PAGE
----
Today marks exactly a decade since the Black Stars of Ghana was prevented from reaching the semi-final stage of the first World Cup hosted on African soil.
The reasons were an unlikely handball and a missed penalty. Many Ghanaian hearts were shuttered and many lost interest in the Stars.
It was an eruption of noise at the Soccer City stadium in Johannesburg, packed with Africans with few pockets of Uruguayans as vuvuzela sounds filled the air.
Back home in Ghana, many stayed glued to their television sets and giant screens mounted across the country with high expectation that the Stars would make it to the semi-finals stage.
It was in the last minute of extra-time, when a goal-bound header from Ghana’s Dominic Adiyah was stopped by a deliberate handball – courtesy Luis Suarez.
Ghana’s joy of being awarded a penalty was short-lived as his lead striker Asamoah Gyan popularly known as Baby Jet’s shot struck the bar.
Amos now a student of the Ghana Institute of Journalism was only a 12-years-old at the time of the tournament in 2010. He revisits how he and his family dressed up in their replica Ghana jersey’s as many other Ghanaians as they watched the crucial quarter-final game. He had sleepless nights after the game and it took him days to recover.
“At the time, anytime I tried to sleep I remember some of these things. Since then, I have not really been into Ghana matches,” Amos told Henry Kwesi Badu.
Even after ten years people still argue as to who was the best person to have taken the penalty in the last-ditch moment of the game.
Samuel Kojo Attiogbe, a mechanic in Accra wishes the missed penalty could be erased from his memory.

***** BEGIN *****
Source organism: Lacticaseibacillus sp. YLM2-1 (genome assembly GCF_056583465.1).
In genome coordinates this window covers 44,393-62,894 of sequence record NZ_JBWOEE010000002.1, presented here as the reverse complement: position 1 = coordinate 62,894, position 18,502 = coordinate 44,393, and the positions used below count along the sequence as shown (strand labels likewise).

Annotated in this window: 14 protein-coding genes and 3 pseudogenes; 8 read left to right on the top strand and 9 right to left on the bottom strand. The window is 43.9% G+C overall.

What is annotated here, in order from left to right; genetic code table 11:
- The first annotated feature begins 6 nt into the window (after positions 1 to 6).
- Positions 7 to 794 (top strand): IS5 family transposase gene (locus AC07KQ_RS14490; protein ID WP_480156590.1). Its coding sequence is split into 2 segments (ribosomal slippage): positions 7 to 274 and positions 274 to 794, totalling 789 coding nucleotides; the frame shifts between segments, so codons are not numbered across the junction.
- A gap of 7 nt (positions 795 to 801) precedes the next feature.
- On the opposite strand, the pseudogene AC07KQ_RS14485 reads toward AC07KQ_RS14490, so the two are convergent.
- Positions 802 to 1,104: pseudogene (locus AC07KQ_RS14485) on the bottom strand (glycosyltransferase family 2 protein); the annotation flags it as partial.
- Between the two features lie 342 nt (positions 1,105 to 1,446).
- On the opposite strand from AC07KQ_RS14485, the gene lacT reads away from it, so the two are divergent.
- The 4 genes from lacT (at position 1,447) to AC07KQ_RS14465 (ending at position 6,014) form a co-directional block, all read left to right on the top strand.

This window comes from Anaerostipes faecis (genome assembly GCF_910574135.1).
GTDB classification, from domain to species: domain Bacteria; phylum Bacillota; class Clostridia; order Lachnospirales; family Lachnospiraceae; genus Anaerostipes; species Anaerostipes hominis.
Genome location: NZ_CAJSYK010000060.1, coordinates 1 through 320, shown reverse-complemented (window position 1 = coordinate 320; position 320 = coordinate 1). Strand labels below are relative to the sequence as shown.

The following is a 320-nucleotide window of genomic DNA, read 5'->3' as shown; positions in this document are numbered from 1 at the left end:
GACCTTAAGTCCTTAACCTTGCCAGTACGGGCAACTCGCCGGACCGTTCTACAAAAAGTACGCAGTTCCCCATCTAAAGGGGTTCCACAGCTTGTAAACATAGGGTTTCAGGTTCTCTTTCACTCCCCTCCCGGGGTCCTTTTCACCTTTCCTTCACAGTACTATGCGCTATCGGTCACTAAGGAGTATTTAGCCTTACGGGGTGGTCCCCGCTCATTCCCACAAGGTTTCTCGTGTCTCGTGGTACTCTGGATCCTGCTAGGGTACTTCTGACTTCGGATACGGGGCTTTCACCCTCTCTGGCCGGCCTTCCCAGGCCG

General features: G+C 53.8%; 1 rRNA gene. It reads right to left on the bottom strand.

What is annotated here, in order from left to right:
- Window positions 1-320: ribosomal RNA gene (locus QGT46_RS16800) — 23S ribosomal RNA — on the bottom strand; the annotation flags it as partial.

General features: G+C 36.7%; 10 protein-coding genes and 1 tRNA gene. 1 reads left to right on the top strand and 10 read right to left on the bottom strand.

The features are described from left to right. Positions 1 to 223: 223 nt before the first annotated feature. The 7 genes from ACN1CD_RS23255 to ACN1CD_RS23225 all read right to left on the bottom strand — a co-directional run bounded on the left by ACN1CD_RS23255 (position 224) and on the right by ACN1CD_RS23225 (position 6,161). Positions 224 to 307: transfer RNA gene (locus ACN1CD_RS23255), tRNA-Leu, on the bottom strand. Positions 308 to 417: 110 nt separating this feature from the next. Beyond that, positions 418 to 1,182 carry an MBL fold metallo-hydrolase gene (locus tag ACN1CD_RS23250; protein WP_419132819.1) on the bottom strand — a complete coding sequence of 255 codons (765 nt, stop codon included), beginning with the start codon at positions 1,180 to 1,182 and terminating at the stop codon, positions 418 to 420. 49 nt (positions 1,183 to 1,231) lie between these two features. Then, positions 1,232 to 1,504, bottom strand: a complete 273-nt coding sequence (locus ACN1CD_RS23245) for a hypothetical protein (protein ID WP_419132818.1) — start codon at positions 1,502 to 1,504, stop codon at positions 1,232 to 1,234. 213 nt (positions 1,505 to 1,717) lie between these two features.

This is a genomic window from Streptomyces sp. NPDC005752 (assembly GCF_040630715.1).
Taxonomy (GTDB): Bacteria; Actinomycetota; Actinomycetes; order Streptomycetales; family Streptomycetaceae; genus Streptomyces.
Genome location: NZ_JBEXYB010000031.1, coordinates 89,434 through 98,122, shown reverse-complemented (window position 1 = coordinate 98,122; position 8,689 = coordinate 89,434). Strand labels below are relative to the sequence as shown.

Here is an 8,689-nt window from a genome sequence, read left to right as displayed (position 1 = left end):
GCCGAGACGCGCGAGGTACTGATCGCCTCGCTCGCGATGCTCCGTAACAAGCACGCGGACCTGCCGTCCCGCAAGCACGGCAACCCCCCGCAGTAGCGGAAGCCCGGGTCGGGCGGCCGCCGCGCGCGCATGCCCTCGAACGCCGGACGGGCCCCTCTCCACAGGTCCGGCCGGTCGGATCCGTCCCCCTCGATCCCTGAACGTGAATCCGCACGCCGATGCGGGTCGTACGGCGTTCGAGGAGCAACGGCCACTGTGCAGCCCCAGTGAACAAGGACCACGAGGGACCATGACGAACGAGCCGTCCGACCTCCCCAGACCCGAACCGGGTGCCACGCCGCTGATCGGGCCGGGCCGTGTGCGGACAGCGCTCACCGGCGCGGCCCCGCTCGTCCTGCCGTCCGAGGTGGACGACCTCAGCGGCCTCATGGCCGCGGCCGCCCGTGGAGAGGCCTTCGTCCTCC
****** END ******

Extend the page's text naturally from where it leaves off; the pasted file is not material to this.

“God gave Ghana a penalty and a way into the semi-final stage. At that moment I was so elated, my wife even promised to make me happy. But all our joy turned to sorrow after the missed penalty,” he recalled.
Former Blacks Stars goalkeeper was in the post for the national team on that faithful day. He recounts how he felt dizzy after Asamoah Gyan’s shot struck the bar.
“Before we had the penalty, I heard a voice in me saying ‘hold your heart. So when Asamoah [Gyan] missed the penalty, I had a black out. Later, I felt like I was no more there so I wanted to be changed because I was off. But we had already used our three substitutes,” he told JoySports some months back.
Former Captain of the team Stephen Appiah speaks about the game too. He says “when Suarez used his hand to clear the ball from the post, I saw the linesman running towards the centre line.”
“So with that reaction, I thought he had accepted it as a goal…The vuvuzelas was so noisy that the referee was a bit confused. It took him some 10 seconds to decide it was a penalty,” he explained.
He further clarified “I didn’t want to take the penalty. Asamoah was the right person to take it.”
Ten years on we revisit the game that remains the most memorable match of the 2010 World Cup for Ghanaians. A nightmare in Ghana’s football history. Maybe, the country may get another shot at the semi-final in the coming years.